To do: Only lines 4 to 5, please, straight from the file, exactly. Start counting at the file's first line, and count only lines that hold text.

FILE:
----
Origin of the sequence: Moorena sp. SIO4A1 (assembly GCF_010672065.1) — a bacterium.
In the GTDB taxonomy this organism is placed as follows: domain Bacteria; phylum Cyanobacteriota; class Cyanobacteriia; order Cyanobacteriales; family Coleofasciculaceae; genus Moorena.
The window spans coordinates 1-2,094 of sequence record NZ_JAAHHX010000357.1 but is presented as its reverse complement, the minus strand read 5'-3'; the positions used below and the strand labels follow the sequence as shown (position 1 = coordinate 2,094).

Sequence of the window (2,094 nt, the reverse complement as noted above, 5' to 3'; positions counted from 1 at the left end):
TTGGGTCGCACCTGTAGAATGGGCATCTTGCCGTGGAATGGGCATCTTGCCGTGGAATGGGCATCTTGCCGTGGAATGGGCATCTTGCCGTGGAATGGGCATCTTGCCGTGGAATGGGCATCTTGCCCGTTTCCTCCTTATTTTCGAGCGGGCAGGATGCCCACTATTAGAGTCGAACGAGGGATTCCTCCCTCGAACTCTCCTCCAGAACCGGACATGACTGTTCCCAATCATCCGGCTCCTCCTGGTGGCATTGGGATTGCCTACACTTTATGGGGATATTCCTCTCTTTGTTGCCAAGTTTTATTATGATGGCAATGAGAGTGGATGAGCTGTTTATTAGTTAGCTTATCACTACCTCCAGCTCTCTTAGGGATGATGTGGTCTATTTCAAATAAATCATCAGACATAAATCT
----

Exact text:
Sequence of the window (2,094 nt, the reverse complement as noted above, 5' to 3'; positions counted from 1 at the left end):
TTGGGTCGCACCTGTAGAATGGGCATCTTGCCGTGGAATGGGCATCTTGCCGTGGAATGGGCATCTTGCCGTGGAATGGGCATCTTGCCGTGGAATGGGCATCTTGCCGTGGAATGGGCATCTTGCCCGTTTCCTCCTTATTTTCGAGCGGGCAGGATGCCCACTATTAGAGTCGAACGAGGGATTCCTCCCTCGAACTCTCCTCCAGAACCGGACATGACTGTTCCCAATCATCCGGCTCCTCCTGGTGGCATTGGGATTGCCTACACTTTATGGGGATATTCCTCTCTTTGTTGCCAAGTTTTATTATGATGGCAATGAGAGTGGATGAGCTGTTTATTAGTTAGCTTATCACTACCTCCAGCTCTCTTAGGGATGATGTGGTCTATTTCAAATAAATCATCAGACATAAATCT